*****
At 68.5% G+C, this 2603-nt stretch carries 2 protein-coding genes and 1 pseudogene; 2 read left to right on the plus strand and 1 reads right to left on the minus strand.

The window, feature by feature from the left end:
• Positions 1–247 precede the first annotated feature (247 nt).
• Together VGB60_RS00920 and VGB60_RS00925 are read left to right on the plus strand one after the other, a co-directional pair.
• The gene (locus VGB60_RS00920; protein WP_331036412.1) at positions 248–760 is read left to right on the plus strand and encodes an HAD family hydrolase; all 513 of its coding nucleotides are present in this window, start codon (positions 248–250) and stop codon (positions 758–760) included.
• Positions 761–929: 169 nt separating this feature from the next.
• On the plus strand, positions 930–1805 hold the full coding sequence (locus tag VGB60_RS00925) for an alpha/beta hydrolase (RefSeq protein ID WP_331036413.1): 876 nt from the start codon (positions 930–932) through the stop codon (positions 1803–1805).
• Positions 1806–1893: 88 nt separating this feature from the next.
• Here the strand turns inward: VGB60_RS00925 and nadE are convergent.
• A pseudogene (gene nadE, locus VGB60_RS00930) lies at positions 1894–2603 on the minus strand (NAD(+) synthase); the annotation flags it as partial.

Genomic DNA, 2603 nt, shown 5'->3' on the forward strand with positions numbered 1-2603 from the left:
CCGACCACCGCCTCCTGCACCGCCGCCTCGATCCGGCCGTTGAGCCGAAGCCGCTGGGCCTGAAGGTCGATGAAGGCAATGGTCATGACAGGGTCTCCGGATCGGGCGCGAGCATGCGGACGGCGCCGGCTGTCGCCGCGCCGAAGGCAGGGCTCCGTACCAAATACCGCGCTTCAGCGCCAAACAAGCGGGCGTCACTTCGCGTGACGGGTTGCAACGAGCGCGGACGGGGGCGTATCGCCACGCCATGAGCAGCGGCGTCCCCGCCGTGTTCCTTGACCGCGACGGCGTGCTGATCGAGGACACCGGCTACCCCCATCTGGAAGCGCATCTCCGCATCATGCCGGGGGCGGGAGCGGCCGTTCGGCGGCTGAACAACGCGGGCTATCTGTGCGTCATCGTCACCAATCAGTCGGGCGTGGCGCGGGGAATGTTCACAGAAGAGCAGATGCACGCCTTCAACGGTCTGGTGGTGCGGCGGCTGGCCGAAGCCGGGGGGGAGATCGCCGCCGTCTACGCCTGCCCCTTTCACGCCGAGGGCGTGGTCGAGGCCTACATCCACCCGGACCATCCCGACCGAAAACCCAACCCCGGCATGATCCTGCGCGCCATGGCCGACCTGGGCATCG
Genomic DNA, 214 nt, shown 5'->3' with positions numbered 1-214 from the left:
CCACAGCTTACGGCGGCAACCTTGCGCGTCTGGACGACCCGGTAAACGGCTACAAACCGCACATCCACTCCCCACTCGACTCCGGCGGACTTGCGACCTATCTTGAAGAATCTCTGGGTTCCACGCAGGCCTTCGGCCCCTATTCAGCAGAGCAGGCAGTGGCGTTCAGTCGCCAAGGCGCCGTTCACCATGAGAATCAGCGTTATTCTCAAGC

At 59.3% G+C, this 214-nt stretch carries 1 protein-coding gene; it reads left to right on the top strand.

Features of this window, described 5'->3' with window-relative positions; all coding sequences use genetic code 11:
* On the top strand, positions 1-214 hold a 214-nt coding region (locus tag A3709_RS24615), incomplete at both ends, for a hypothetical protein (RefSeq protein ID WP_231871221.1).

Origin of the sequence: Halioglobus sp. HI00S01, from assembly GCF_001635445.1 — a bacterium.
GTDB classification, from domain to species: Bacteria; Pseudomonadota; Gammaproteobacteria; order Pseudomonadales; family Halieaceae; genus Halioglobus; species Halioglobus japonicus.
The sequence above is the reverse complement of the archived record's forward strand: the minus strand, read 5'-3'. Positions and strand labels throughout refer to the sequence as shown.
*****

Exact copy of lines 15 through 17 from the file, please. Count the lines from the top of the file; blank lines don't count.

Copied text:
At 59.3% G+C, this 214-nt stretch carries 1 protein-coding gene; it reads left to right on the top strand.

Features of this window, described 5'->3' with window-relative positions; all coding sequences use genetic code 11:
* On the top strand, positions 1-214 hold a 214-nt coding region (locus tag A3709_RS24615), incomplete at both ends, for a hypothetical protein (RefSeq protein ID WP_231871221.1).